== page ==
Golden Globe Nominations Maintain 'Homeland's' Awards High, HBO Still on Top
"Mad Men" is conspicuously absent from all but one TV category as Showtime's buzzy thriller maintains SAG and Emmy momentum and "Downton Abbey" continues to be a fixture of stateside kudos.
HBO leads TV's Golden Globe nominations, securing 17 nominations Thursday thanks in part to the small screen's most-mentioned work, Game Change.
The telepic about the 2008 election pulled five nominations, including best miniseries or TV movie and acting noms for Julianne Moore, Ed Harris, Sarah Paulson and Woody Harrleson. Fellow HBO film The Girl scored three nominations, while its comedy Girls (shut out at the SAG Awards noms Wednesday) entered the best comedy category in its first year and pulled a nomination for Lena Dunham.
Tops among TV series is Homeland. The Showtime hit, which swept the Emmys with lead actor and actress and best drama, pulled four nominations. Aside from the expected nominations for the series and leads Claire Danes and Damian Lewis, Mandy Patinkin got his first big mention for his work on the show in the supporting category.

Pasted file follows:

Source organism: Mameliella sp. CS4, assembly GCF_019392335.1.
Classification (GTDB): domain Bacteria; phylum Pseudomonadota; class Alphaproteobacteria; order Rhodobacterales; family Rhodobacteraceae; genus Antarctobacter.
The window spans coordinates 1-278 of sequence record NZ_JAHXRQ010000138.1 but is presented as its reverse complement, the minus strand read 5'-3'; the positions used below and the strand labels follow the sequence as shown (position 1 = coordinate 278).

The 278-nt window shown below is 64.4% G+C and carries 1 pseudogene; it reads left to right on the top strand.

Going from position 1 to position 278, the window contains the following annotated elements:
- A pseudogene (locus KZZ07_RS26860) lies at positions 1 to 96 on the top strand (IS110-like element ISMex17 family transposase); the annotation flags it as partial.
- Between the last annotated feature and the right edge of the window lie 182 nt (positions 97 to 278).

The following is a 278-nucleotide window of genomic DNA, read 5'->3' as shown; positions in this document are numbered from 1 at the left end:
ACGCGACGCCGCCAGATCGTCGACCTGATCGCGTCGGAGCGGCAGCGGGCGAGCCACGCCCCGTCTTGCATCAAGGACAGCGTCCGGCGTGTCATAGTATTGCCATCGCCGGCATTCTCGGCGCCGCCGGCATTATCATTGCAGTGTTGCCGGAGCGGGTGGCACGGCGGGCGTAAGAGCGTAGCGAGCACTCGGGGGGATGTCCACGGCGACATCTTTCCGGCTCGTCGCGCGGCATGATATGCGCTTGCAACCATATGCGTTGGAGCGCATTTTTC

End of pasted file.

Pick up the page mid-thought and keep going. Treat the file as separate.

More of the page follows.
Downton Abbey and perennial comedy darling Modern Family rounded out the list of shows pulling three nominations -- as two seemed to be the magic number for a slew of series, minis and TV movies. 30 Rock, Boardwalk Empire, Breaking Bad, Episodes, Hatfields and McCoys, Hemingway and Gellhorn, New Girl, Political Animals, The Big Bang Theory, The Newsroom and The Good Wife all locked down double mentions -- as did one slight surprise.
If only for its status as the only broadcast freshman to get any Globes mentions, Nashville's acting nominations for Connie Britton and Hayden Panettiere are worth noting. (Smash, which debuted midseason last year, is also technically a first and something of a surprise in the comedy or musical category.)
Two series that many might have expected to see more nominations for are American Horror Story and Mad Men. Jessica Lange and Jon Hamm both received acting mentions for their work in the respective series, but after sharing bragging rights for most nominations at the Emmys, each show seemed poised for some additional accolades.
Mad Men's absence from the best TV drama category, in particular, stands as one of the bigger surprises. It wasn't eligible at last year's show due to its long break between the fourth and fifth seasons, but its inclusion in the category is generally expected -- despite the Emmy shutout.
And speaking of shutouts, Game of Thrones -- including last year's winner Peter Dinklage -- was completely overlooked.